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Jetta TDI vs. Civic Hybrid

tom21769tom21769 Posts: 63
edited March 2014 in Honda
My short list is down to a Jetta TDI wagon or the Civic Hybrid.
I'm leaning toward the Jetta, primarily for these reasons:
  1) more fun to drive
  2) available as a wagon
  3) diesel technology has a proven track record, hybrid does not.
  4) locally available with manual transmission (which seems to be even harder to find in the Hybrid)
  5) better safety features (head curtain air bags, ESP skid protection with brake-assist)
  6) nicer interior (except for cramped rear leg room)

Big plusses for the Hybrid include:
  1) cleaner emissions (though the TDI probably will narrow the gap as low-suphur diesel and biodiesel become more available; I can get biodiesel delivered to my home in bulk)
  2) better reliability, at least until the batteries wear out
  3) sales tax-free in Maryland through June 30
  4) no trouble finding fuel (though this does not seem to be a huge issue for my area)

Total price-to-purchase is very close for the 2 cars; fuel mileage is similar (probably with a real-world advantage for the Jetta in mostly highway driving); both get good safety ratings for their class. So I tend to weight subjective factors ("fun to drive") fairly heavily. And, since I live in farm country, biodiesel has a little extra appeal to me.

Anyone care to add or take issue with anything?


  • gagricegagrice San DiegoPosts: 30,564
    I think you have done good research. I would lean to the Jetta for the wagon's extra room. I would also get the bumper to bumper extended warranty. Although I believe VW is now 4 years 50k miles standard warranty. Have you talked to anyone that has tried the bio-diesel in a TDI? I would be curious as to how well it performs. Good luck with your purchase.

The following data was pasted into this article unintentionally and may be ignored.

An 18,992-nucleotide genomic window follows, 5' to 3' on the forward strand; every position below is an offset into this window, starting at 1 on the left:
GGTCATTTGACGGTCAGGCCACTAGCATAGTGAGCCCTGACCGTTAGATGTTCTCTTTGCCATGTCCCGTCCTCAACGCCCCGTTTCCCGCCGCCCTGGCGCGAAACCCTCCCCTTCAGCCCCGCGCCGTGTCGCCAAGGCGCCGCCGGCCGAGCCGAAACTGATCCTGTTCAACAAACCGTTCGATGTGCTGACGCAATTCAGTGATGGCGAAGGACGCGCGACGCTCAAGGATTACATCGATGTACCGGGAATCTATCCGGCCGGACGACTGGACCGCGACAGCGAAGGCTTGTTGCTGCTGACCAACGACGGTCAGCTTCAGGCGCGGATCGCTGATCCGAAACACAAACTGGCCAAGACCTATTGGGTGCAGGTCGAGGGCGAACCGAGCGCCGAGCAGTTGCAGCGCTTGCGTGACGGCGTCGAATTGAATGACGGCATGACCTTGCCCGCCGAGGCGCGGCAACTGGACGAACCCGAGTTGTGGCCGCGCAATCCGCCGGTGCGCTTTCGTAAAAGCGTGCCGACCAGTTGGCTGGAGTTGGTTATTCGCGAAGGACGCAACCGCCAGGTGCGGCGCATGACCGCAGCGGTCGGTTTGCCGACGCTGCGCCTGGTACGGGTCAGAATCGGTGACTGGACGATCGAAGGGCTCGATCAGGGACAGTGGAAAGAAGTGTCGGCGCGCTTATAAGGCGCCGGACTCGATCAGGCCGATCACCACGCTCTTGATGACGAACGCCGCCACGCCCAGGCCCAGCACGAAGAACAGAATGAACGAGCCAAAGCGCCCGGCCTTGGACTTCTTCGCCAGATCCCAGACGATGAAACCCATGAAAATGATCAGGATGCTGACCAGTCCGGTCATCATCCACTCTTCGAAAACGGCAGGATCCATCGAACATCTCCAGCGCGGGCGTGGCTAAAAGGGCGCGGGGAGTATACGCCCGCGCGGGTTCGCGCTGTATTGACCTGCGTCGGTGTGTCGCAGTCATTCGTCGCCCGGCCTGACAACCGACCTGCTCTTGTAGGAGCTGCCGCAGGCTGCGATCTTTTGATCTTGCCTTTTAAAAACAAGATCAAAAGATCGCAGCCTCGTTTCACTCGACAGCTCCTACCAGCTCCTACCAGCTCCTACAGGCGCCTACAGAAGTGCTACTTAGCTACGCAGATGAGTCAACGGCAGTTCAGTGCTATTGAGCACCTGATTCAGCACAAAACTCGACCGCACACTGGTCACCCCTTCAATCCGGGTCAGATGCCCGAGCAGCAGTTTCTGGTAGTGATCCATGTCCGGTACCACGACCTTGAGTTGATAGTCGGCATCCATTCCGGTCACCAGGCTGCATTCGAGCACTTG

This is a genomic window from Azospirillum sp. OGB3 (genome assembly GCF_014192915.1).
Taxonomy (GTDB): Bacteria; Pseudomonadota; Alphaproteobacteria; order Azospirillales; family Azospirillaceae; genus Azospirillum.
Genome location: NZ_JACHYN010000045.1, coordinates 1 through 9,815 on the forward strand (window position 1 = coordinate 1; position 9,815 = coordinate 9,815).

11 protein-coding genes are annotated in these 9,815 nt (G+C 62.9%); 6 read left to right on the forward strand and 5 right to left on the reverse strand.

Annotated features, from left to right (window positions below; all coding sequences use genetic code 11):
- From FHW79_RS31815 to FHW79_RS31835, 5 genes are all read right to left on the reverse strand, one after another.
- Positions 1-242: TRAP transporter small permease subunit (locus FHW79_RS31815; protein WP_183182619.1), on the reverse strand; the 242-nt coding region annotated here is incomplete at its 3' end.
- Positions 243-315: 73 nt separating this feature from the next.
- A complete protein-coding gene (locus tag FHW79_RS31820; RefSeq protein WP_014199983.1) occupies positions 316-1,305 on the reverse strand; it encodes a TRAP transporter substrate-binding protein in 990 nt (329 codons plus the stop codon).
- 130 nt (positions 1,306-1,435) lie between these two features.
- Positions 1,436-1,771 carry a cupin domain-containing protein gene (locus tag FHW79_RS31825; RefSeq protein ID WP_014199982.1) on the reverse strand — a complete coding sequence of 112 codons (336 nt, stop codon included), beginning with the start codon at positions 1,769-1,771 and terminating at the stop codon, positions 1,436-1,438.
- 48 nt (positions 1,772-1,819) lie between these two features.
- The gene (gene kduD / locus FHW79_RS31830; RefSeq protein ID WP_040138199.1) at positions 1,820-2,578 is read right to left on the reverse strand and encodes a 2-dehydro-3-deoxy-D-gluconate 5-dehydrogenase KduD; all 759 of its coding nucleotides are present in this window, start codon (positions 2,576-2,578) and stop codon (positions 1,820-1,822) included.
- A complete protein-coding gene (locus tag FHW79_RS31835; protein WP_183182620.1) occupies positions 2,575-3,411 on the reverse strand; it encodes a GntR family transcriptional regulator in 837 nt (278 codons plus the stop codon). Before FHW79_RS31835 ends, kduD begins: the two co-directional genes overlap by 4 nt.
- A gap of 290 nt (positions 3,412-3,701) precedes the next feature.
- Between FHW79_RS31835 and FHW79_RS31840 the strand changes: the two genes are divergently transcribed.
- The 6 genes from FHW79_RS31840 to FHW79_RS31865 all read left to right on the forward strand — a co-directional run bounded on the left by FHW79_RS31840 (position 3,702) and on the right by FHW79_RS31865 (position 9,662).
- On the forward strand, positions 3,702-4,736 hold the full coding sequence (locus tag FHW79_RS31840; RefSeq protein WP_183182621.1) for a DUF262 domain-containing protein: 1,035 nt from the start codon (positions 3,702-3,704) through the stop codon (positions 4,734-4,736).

• pusterracingpusterracing Posts: 186
    "...I believe VW is now 4 years 50k miles standard warranty."


    Basic Warranty 4yr/50K
    Drivetrain 5yr/60k
    Roadside 4yr/50K
    Rust 12yr/unlimited

    I have never tried Bio-Diesel in mine so I can't answer that question. I have been extremely pleased with the mileage I have received from my car and the drivability of the car. My only complaint is the rear leg room, but then again my kids are 3 and 2, so they have little legs. I also know that Hybrid owners have been real pleased with their cars as well.

    My suggestion....take a 24hour drive (if Honda will let you do that...I know VW will let you take one home overnight to test) in each of them back to back.
  • nippononlynippononly SF Bay AreaPosts: 12,695
    you can drive the hybrid in the carpool lane, not the TDI. Of course, if you are genuinely rural where you live, then you probably don't care about that!

    I read an article where someone was running biodiesel all the time in their VW TDI, with good results. Funnily enough, the cost in dollars was not much less than buying regular diesel from the gas station, but of course the emissions are WAY less.